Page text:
Academic journal article Environment and Planning D: Society and Space

Badiou's Biopolitics: The Human Animal and the Body of Truth

Academic journal article Environment and Planning D: Society and Space

Badiou's Biopolitics: The Human Animal and the Body of Truth

Article excerpt

Abstract. The paper addresses Alain Badiou's attempts to overcome the biopolitical tendency in contemporary Western societies by redefining politics as a 'truth procedure', transcending the mere existence of human beings and exposing them to the dimension of eternal truths. I argue that Badiou's account of the formation of the 'body of truth' fails to break with the biopolitical logic and instead corresponds to Agamben's definition of biopolitics in terms of the inclusive exclusion of bare life from the political order of 'good life'. While Badiou's claims to overcome biopolitics are problematic, his politics of truth nonetheless exemplifies a genuine alternative to the 'democratic-materialist' biopolitics that he criticizes. Through a reading of Badiou's account of the generation of truths I demonstrate that the content of truths is neither arbitrary nor transcendent in relation to the bodies of human beings but rather affirms their ontological equality against every form of hierarchy or exclusion. Badiou's 'body of truth' is thus nothing other than the living bodies themselves, plus the truth of their equality. Insofar as in this figure 'good life' and 'mere life' become indistinct, Badiou's politics of truth accords with Agamben's idea of affirmative biopolitics of a life inseparable from its form.

Keywords: biopolitics, Alain Badiou, Giorgio Agamben, body, materialism


Alain Badiou has long been a principled opponent of biopolitics (Johnston, 2013, pages 89-91; Lewis, 2007, pages 55-58; Livingston, 2012, page 240). His political writings since the 1982 Theory of the Subject (2009a, page 311) onwards have featured passionate polemics against the reduction of politics--which Badiou ranks among the four 'truth procedures' along with art, science, and love--to the management of the bare existence of human beings. For Badiou biopolitics is one of the manifestations of contemporary nihilism, a time devoid of truths. To the ethico-political discourses that valorize the 'human animal' and assign the supreme value to its life Badiou has famously opposed a militant politics of fidelity to the event that ruptures the existing forms of life in any given world. This politics, whose variations Badiou finds throughout human history from the slave rebellions of antiquity and the peasant wars of the Reformation to the revolutionary war in China, produces in the world what Badiou calls its truth, which transcends the particular features of worldly beings and transforms the world in its entirety on the basis of the idea of equality.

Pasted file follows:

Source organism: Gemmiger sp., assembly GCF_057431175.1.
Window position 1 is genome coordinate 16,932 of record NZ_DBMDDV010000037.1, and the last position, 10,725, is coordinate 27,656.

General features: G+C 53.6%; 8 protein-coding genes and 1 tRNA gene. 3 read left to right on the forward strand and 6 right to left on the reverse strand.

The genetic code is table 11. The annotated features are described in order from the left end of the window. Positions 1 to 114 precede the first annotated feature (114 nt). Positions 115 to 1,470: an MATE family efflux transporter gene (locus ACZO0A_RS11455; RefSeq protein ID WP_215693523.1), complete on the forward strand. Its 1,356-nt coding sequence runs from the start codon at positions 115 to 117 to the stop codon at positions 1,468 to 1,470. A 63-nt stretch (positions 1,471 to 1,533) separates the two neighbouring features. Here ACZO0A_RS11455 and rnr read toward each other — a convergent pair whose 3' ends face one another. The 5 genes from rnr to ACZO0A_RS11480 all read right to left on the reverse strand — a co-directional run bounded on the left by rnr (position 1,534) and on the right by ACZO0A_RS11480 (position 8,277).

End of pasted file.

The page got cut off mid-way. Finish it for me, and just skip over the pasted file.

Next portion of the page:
Badiou is certainly not alone in being critical of the phenomena usually placed under the rubric of biopolitics. Most of the scholars of biopolitics (Agamben, 1998; Esposito, 2008; Foucault, 1990) have also been less than optimistic with respect to the transformations in the government of life they have analyzed. Yet, for all their criticism, these authors nonetheless approach biopolitics as the inescapable tendency of late-modern politics that can be transformed only its own terrain and in its own terms. In contrast, Badiou finds nothing inescapable about biopolitics and quite unapologetically proceeds to escape it in favor of the politics of militant activism that sets the concerns of the 'mere life' of the human animal aside in favor of the constitution of a new life in the 'body of truth'.

In this paper I argue that it is precisely this move of setting mere life aside that makes problematic Badiou's claim to abandon or overcome the biopolitical paradigm and that renders his own politics of truth paradigmatically biopolitical. My argument unfolds in three steps. In the first section I reconstruct Badiou's account of the contemporary biopolitical regime that he terms 'democratic materialism' and his alternative to biopolitics in the form of political life in the subjective 'body of truth'. In the second section I demonstrate that Badiou's 'anti-biopolitics' replicates the basic logic of biopolitics as formulated by Giorgio Agamben: the inclusive exclusion of bare life, which figures in the political order of bios solely in the mode of being set aside to the margins of that order. …

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